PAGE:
Well, not quite but it did inspire a purchase. You see in going to the Royal Court on Friday night I discovered musical talent in the form Johnny Flynn who plays Ben in The Heretic. In one scene he sings and plays guitar and although good I didn't think for one minute he was a recording artist.
He's a good actor too but more of that in a bit. When I got home, I googled him and there he is, not just a myspace wannabe but a bona fide recording artist and so I bought his album on iTunes.
It's a shame you can't buy a recording of the song in the play. It's a love song to the daughter of Dr Diane Cassell played by the rather splendid Juliet Stevenson. The play isn't a love story as such, the scene is incidental, it's about *Shock!* *Horror!* climate change.
Normally such a topic would have me running in the opposite direction having been scarred by the NT's Earthquakes in London but this play isn't like that. Its not didactic or finger-wagging for a start.
Its central narrative is about a university professor, Dr Cassell, whose research in the Maldives appears to show sea levels aren't rising.
Presumably inspired by the climate change 'spin' email scandal of 2009 in essence the play is about science vs the politics of climate change.
Dr Cassell starts getting death threats and, adding to the political angle, is under pressure from faculty head Professor Kevin Maloney (James Fleet) not to publish her research because the university is cash-strapped and fighting to get funding from an insurance firm for whom global warming is good for business.
So where does Ben come in? Well he is a student of Dr Cassell's for whom being green is almost a religious-like pursuit.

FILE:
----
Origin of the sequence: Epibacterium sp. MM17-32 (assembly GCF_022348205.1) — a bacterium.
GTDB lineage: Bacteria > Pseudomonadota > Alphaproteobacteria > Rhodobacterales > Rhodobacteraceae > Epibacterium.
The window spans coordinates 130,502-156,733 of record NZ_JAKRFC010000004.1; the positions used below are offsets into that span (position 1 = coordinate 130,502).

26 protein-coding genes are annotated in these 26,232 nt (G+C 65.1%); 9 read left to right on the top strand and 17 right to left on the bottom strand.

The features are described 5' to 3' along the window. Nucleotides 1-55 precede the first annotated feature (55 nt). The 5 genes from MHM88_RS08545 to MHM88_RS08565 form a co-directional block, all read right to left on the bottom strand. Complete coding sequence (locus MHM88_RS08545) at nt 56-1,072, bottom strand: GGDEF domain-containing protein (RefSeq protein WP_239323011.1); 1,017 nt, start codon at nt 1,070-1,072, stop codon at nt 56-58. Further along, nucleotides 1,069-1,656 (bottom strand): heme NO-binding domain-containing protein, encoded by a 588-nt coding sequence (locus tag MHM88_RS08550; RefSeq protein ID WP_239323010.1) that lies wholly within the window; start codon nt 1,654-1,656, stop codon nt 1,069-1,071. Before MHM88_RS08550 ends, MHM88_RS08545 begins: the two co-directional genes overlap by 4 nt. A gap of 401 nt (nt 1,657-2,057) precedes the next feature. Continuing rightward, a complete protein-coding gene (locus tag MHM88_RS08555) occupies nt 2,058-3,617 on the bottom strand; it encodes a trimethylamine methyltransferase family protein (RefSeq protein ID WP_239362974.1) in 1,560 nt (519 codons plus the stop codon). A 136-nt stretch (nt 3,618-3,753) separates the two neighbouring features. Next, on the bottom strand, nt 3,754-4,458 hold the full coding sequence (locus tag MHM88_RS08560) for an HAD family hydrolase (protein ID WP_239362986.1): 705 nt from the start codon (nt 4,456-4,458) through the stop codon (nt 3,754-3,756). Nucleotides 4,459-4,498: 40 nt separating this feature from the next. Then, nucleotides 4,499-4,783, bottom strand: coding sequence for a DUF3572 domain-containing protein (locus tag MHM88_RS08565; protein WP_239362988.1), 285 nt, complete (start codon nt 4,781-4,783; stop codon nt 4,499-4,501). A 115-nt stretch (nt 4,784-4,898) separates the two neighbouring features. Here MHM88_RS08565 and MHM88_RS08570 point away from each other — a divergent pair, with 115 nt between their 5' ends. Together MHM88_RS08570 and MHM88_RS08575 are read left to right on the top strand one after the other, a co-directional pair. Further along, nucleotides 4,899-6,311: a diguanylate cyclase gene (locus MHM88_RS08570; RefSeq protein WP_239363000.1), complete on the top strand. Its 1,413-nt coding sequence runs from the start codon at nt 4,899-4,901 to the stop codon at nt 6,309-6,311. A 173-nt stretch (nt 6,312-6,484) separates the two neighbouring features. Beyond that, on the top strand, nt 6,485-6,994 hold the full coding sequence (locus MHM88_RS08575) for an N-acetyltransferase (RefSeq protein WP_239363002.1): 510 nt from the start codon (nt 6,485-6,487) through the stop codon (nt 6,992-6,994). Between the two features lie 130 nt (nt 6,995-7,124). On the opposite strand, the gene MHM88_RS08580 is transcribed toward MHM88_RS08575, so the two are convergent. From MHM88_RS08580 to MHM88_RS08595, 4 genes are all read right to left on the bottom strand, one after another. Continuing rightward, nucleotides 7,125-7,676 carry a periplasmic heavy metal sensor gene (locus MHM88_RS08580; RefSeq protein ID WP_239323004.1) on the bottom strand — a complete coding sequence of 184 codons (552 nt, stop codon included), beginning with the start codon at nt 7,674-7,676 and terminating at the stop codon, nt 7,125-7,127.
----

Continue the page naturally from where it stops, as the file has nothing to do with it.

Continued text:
"Muslims or Jews can't eat pork. He can't get on a fossil fuels mini-bus."
Dr Cassell convinces him to approach climate change with a science hat on rather than an emotional one sets him the task of replicating some recent global warming research.
The sub-plot is that Ben falls in love with Dr Cassell's anorexic daughter Phoebe (Lydia Wilson) with whom she has a difficult relationship resulting a constant verbal and sometimes physical sparring.
Stevenson plays Dr Cassell as a strong, intelligent, perceptive, sharp-witted woman with an edge of vulnerability:
Ben: "Is that your best shot? To get my mind off this?"
Diane: "I'm not a therapist. I'm a fossil basher. You're lucky I'm not using a hammer."
*Potential plot spoilers* The only fly in the ointment is that it feels like the story peters out about half-way through the final act. The death-threat narrative thread looks like it is coming to some sort of sinister conclusion but doesn't.
After hanging the play predominantly on the climate change angle it feels as if the personal stories take over a little too much and the ending felt just a little cliched. But then I'm struggling to think of how I would have ended it more satisfactorily so I'm not going to judge too harshly.
The Heretic is the antidote to the poisonous 'green' themed plays that have been staged of late and well worth the ticket price. It wouldn't have got five out of five but loses a point for the ending taking it to four out of five.
On UpTheWestEnd.com it gets 3.7 out of five based on 6 reviews.
The Heretic is on at the Royal Court Jerwood Downstairs until March 19 and if you want to read a far more eloquently written review go over to OughtToBeClowns blog.
Pictures: Keith Pattison
And as a special treat here is one of Johnny Flynn's songs form the album A Larum, it's called Cold Bread:
I'm quite pleased with this one. It's not a direct link but it gives me the opportunity to name check a great actor who sadly shook off the mortal coil earlier this year, Pete Postlethwaite, and who in this instance is the connection. He worked with Mr W in Criminal Minds and Adrian Hood who plays campus security guard Geoff Tordoff in The Heretic but was also in Brassed Off.